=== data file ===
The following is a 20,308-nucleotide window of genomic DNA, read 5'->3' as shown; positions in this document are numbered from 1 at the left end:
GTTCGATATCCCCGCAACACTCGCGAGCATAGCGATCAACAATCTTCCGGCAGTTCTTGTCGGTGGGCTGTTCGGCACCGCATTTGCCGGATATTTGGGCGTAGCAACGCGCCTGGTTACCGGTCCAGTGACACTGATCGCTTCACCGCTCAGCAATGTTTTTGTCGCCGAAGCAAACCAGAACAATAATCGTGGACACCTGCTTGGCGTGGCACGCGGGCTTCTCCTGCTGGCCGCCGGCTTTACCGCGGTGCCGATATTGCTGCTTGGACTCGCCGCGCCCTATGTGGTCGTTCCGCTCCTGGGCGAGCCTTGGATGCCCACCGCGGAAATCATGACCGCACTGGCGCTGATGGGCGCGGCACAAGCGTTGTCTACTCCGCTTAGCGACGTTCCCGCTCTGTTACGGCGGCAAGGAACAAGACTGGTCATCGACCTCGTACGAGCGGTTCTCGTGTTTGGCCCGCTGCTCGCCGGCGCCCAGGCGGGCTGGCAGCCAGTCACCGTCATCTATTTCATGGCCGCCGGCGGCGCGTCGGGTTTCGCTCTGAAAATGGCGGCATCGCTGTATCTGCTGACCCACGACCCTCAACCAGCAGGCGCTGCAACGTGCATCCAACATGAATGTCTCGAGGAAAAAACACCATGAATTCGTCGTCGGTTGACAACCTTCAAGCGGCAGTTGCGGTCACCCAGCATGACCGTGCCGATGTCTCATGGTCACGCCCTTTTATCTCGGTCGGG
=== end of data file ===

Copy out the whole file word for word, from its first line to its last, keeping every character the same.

The following is a 20,308-nucleotide window of genomic DNA, read 5'->3' as shown; positions in this document are numbered from 1 at the left end:
GTTCGATATCCCCGCAACACTCGCGAGCATAGCGATCAACAATCTTCCGGCAGTTCTTGTCGGTGGGCTGTTCGGCACCGCATTTGCCGGATATTTGGGCGTAGCAACGCGCCTGGTTACCGGTCCAGTGACACTGATCGCTTCACCGCTCAGCAATGTTTTTGTCGCCGAAGCAAACCAGAACAATAATCGTGGACACCTGCTTGGCGTGGCACGCGGGCTTCTCCTGCTGGCCGCCGGCTTTACCGCGGTGCCGATATTGCTGCTTGGACTCGCCGCGCCCTATGTGGTCGTTCCGCTCCTGGGCGAGCCTTGGATGCCCACCGCGGAAATCATGACCGCACTGGCGCTGATGGGCGCGGCACAAGCGTTGTCTACTCCGCTTAGCGACGTTCCCGCTCTGTTACGGCGGCAAGGAACAAGACTGGTCATCGACCTCGTACGAGCGGTTCTCGTGTTTGGCCCGCTGCTCGCCGGCGCCCAGGCGGGCTGGCAGCCAGTCACCGTCATCTATTTCATGGCCGCCGGCGGCGCGTCGGGTTTCGCTCTGAAAATGGCGGCATCGCTGTATCTGCTGACCCACGACCCTCAACCAGCAGGCGCTGCAACGTGCATCCAACATGAATGTCTCGAGGAAAAAACACCATGAATTCGTCGTCGGTTGACAACCTTCAAGCGGCAGTTGCGGTCACCCAGCATGACCGTGCCGATGTCTCATGGTCACGCCCTTTTATCTCGGTCGGG